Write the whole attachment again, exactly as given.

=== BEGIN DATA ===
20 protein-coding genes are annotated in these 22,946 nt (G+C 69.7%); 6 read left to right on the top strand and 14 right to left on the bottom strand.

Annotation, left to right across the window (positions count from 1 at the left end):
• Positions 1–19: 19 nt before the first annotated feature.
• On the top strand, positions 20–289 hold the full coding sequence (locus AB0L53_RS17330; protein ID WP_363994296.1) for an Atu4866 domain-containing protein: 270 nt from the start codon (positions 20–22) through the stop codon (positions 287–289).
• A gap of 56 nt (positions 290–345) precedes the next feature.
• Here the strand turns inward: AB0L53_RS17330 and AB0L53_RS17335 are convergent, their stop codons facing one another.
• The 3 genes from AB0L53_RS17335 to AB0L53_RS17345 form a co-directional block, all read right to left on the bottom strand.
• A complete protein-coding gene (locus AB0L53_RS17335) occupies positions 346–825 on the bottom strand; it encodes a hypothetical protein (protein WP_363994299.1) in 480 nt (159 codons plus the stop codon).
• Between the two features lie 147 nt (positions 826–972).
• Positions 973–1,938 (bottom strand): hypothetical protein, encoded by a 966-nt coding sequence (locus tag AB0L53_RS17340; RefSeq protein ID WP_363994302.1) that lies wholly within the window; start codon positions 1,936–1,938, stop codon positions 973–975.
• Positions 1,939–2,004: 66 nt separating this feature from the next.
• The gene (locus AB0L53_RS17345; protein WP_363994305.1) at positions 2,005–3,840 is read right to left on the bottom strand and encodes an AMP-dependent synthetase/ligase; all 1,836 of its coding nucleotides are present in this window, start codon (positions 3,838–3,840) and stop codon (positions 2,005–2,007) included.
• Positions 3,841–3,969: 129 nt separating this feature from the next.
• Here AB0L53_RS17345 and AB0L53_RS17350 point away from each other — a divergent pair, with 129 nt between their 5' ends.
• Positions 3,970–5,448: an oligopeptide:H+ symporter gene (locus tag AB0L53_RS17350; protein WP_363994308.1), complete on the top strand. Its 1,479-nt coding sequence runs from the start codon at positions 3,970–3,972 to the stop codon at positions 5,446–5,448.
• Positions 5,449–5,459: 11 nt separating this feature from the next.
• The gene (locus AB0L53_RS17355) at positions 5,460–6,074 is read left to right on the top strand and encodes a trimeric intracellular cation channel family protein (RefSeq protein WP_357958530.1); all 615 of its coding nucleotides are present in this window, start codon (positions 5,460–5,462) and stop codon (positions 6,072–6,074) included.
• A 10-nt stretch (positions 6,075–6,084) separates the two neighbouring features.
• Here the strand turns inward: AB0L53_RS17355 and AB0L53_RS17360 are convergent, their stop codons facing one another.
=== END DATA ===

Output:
20 protein-coding genes are annotated in these 22,946 nt (G+C 69.7%); 6 read left to right on the top strand and 14 right to left on the bottom strand.

Annotation, left to right across the window (positions count from 1 at the left end):
• Positions 1–19: 19 nt before the first annotated feature.
• On the top strand, positions 20–289 hold the full coding sequence (locus AB0L53_RS17330; protein ID WP_363994296.1) for an Atu4866 domain-containing protein: 270 nt from the start codon (positions 20–22) through the stop codon (positions 287–289).
• A gap of 56 nt (positions 290–345) precedes the next feature.
• Here the strand turns inward: AB0L53_RS17330 and AB0L53_RS17335 are convergent, their stop codons facing one another.
• The 3 genes from AB0L53_RS17335 to AB0L53_RS17345 form a co-directional block, all read right to left on the bottom strand.
• A complete protein-coding gene (locus AB0L53_RS17335) occupies positions 346–825 on the bottom strand; it encodes a hypothetical protein (protein WP_363994299.1) in 480 nt (159 codons plus the stop codon).
• Between the two features lie 147 nt (positions 826–972).
• Positions 973–1,938 (bottom strand): hypothetical protein, encoded by a 966-nt coding sequence (locus tag AB0L53_RS17340; RefSeq protein ID WP_363994302.1) that lies wholly within the window; start codon positions 1,936–1,938, stop codon positions 973–975.
• Positions 1,939–2,004: 66 nt separating this feature from the next.
• The gene (locus AB0L53_RS17345; protein WP_363994305.1) at positions 2,005–3,840 is read right to left on the bottom strand and encodes an AMP-dependent synthetase/ligase; all 1,836 of its coding nucleotides are present in this window, start codon (positions 3,838–3,840) and stop codon (positions 2,005–2,007) included.
• Positions 3,841–3,969: 129 nt separating this feature from the next.
• Here AB0L53_RS17345 and AB0L53_RS17350 point away from each other — a divergent pair, with 129 nt between their 5' ends.
• Positions 3,970–5,448: an oligopeptide:H+ symporter gene (locus tag AB0L53_RS17350; protein WP_363994308.1), complete on the top strand. Its 1,479-nt coding sequence runs from the start codon at positions 3,970–3,972 to the stop codon at positions 5,446–5,448.
• Positions 5,449–5,459: 11 nt separating this feature from the next.
• The gene (locus AB0L53_RS17355) at positions 5,460–6,074 is read left to right on the top strand and encodes a trimeric intracellular cation channel family protein (RefSeq protein WP_357958530.1); all 615 of its coding nucleotides are present in this window, start codon (positions 5,460–5,462) and stop codon (positions 6,072–6,074) included.
• A 10-nt stretch (positions 6,075–6,084) separates the two neighbouring features.
• Here the strand turns inward: AB0L53_RS17355 and AB0L53_RS17360 are convergent, their stop codons facing one another.